THE LAST BALLAD
The New York Times bestselling author of the celebrated A Land More Kind Than Home and This Dark Road to Mercy returns with this eagerly awaited new novel, set in the Appalachian foothills of North Carolina in 1929 and inspired by actual events. Thechronicle of an ordinary woman’s struggle for dignity and her rights in a textile mill, The Last Ballad is a moving tale of courage in the face of oppression and injustice, with the emotional power of Ron Rash’s Serena, Dennis Lehane’s The Given Day,
The New York Times bestselling author of the celebrated A Land More Kind Than Home and This Dark Road to Mercy returns with this eagerly awaited new novel, set in the Appalachian foothills of North Carolina in 1929 and inspired by actual events. Thechronicle of an ordinary woman’s struggle for dignity and her rights in a textile mill, The Last Ballad is a moving tale of courage in the face of oppression and injustice, with the emotional power of Ron Rash’s Serena, Dennis Lehane’s The Given Day, and the unforgettable films Norma Rae and Silkwood.
Twelve times a week, twenty-eight-year-old Ella May Wiggins makes the two-mile trek to and from her job on the night shift at American Mill No. 2 in Bessemer City, North Carolina. The insular community considers the mill’s owners—the newly arrived Goldberg brothers—white but not American and expects them to pay Ella May and other workers less because they toil alongside African Americans like Violet, Ella May’s best friend. While the dirty, hazardous job at the mill earns Ella May a paltry nine dollars for seventy-two hours of work each week, it’s the only opportunity she has. Her no-good husband, John, has run off again, and she must keep her four young children alive with whatever work she can find.
When the union leaflets begin circulating, Ella May has a taste of hope, a yearning for the better life the organizers promise. But the mill owners, backed by other nefarious forces, claim the union is nothing but a front for the Bolshevik menace sweeping across Europe. To maintain their control, the owners will use every means in their power, including bloodshed, to prevent workers from banding together. On the night of the county’s biggest rally, Ella May, weighing the costs of her choice, makes up her mind to join the movement—a decision that will have lasting consequences for her children, her friends, her town—indeed all that she loves.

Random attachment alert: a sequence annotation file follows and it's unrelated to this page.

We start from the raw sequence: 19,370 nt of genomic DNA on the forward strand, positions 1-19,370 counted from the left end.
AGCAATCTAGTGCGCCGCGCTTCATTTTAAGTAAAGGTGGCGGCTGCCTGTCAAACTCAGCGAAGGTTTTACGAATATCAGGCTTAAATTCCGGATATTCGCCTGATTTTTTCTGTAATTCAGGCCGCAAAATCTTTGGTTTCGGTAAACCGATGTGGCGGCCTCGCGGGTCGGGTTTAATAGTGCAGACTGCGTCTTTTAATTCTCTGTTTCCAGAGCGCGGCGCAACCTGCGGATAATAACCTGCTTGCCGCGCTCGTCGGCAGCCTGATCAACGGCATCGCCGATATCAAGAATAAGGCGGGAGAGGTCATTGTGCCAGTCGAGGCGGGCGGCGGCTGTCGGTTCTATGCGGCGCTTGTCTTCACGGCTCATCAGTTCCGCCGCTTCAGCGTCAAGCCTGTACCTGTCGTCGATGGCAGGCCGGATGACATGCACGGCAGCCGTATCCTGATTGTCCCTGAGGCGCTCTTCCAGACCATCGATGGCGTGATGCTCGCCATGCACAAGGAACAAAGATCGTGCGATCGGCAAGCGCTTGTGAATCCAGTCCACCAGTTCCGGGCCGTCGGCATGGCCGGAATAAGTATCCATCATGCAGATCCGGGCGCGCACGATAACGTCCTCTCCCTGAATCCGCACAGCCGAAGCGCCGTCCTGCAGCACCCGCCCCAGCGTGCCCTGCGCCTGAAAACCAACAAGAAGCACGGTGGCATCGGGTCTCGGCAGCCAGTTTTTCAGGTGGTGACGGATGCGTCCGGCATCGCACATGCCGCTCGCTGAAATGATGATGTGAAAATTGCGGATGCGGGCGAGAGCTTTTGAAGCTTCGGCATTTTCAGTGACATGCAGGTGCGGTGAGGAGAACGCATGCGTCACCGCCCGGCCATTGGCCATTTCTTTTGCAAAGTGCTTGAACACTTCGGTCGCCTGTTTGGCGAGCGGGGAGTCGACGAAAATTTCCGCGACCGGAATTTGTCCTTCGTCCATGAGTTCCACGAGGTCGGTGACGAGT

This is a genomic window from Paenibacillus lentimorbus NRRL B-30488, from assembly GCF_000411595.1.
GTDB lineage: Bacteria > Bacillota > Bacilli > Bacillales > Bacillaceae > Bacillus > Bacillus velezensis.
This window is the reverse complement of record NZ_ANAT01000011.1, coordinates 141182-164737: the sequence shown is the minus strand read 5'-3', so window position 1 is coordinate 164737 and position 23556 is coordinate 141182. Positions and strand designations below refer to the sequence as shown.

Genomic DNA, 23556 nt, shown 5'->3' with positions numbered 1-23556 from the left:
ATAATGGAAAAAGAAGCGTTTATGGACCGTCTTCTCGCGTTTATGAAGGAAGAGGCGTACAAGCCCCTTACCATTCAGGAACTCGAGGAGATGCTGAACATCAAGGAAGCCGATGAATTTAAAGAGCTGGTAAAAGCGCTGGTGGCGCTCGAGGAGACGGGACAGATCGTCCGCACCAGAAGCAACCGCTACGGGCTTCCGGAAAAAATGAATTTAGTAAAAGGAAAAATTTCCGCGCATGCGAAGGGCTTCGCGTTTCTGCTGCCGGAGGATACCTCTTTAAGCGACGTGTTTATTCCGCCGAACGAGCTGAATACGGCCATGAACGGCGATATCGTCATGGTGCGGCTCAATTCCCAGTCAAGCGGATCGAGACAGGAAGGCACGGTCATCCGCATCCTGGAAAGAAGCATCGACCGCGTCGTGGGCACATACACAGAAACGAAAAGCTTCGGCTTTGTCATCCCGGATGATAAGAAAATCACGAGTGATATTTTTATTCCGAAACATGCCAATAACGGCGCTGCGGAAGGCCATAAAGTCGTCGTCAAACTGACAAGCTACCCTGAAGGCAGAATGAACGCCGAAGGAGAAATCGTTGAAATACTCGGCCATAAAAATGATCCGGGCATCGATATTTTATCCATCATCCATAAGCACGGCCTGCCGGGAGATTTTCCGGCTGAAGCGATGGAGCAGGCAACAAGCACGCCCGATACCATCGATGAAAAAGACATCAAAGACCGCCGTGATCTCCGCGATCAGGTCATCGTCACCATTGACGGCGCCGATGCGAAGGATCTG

Seventy-five years later, Ella May’s daughter Lilly, now an elderly woman, tells her nephew about his grandmother and the events that transformed their family. Illuminating the most painful corners of their history, she reveals, for the first time, the tragedy that befell Ella May after that fateful union meeting in 1929.
Intertwining myriad voices, Wiley Cash brings to life the heartbreak and bravery of the now forgotten struggle of the labor movement in early twentieth-century America—and pays tribute to the thousands of heroic women and men who risked their lives to win basic rights for all workers. Lyrical, heartbreaking, and haunting, this eloquent novel confirms Wiley Cash’s place among our nation’s finest writers.
- William Morrow Paperbacks
- June 2018
- 416 Pages
Named a Best Book of 2017 by the Chicago Public Library and the American Library Association
“A powerful book that speaks to contemporary concerns through historical injustice… Cash vividly blends the archival with the imaginative… With care and steadiness, (Cash) has pulled from the wreckage of the past a lost moment of Southern progressivism. Perhaps fiction can help us bear the burden of Southern history.”—New York Times Book Review
“Wiley Cash reveals the dignity and humanity of people asking for a fair shot in an unfair world. Fraught with the turmoil of social change, The Last Ballad moves inexorably toward a devastating moment of reckoning. A timely and topical portrait of a community in crisis.”—Christina Baker Kline, author of A Piece of the World and Orphan Train
“Cash pulls no punches in this gorgeous, gut-wrenching novel, and that’s entirely as it should be for a story of desperate people. In an era when American workers are besieged as they haven’t been since the Great Depression, I can think of no more relevant novel for our times.”—Ben Fountain, Author of Billy Lynn’s Long Halftime Walk on The Last Ballad